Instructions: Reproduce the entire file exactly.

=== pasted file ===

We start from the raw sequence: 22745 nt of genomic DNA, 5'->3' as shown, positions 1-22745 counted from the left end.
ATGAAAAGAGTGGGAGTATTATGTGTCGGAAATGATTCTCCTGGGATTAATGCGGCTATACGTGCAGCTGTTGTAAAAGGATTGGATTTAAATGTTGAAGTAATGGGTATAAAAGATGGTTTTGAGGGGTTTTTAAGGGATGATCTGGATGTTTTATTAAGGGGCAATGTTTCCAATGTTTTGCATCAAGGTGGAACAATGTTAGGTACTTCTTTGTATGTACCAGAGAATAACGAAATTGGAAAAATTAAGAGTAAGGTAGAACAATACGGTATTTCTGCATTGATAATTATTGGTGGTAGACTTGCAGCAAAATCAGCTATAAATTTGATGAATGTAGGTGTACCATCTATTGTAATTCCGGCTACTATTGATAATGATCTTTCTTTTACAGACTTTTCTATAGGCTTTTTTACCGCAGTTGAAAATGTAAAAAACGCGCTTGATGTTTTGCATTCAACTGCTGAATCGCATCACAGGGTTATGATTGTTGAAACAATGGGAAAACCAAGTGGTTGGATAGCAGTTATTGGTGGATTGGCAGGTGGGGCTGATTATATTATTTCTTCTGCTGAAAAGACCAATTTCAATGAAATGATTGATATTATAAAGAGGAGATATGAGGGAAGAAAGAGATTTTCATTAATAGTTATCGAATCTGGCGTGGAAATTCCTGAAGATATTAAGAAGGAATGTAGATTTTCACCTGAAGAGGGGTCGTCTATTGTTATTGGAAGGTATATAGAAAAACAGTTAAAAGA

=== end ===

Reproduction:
We start from the raw sequence: 22745 nt of genomic DNA, 5'->3' as shown, positions 1-22745 counted from the left end.
ATGAAAAGAGTGGGAGTATTATGTGTCGGAAATGATTCTCCTGGGATTAATGCGGCTATACGTGCAGCTGTTGTAAAAGGATTGGATTTAAATGTTGAAGTAATGGGTATAAAAGATGGTTTTGAGGGGTTTTTAAGGGATGATCTGGATGTTTTATTAAGGGGCAATGTTTCCAATGTTTTGCATCAAGGTGGAACAATGTTAGGTACTTCTTTGTATGTACCAGAGAATAACGAAATTGGAAAAATTAAGAGTAAGGTAGAACAATACGGTATTTCTGCATTGATAATTATTGGTGGTAGACTTGCAGCAAAATCAGCTATAAATTTGATGAATGTAGGTGTACCATCTATTGTAATTCCGGCTACTATTGATAATGATCTTTCTTTTACAGACTTTTCTATAGGCTTTTTTACCGCAGTTGAAAATGTAAAAAACGCGCTTGATGTTTTGCATTCAACTGCTGAATCGCATCACAGGGTTATGATTGTTGAAACAATGGGAAAACCAAGTGGTTGGATAGCAGTTATTGGTGGATTGGCAGGTGGGGCTGATTATATTATTTCTTCTGCTGAAAAGACCAATTTCAATGAAATGATTGATATTATAAAGAGGAGATATGAGGGAAGAAAGAGATTTTCATTAATAGTTATCGAATCTGGCGTGGAAATTCCTGAAGATATTAAGAAGGAATGTAGATTTTCACCTGAAGAGGGGTCGTCTATTGTTATTGGAAGGTATATAGAAAAACAGTTAAAAGA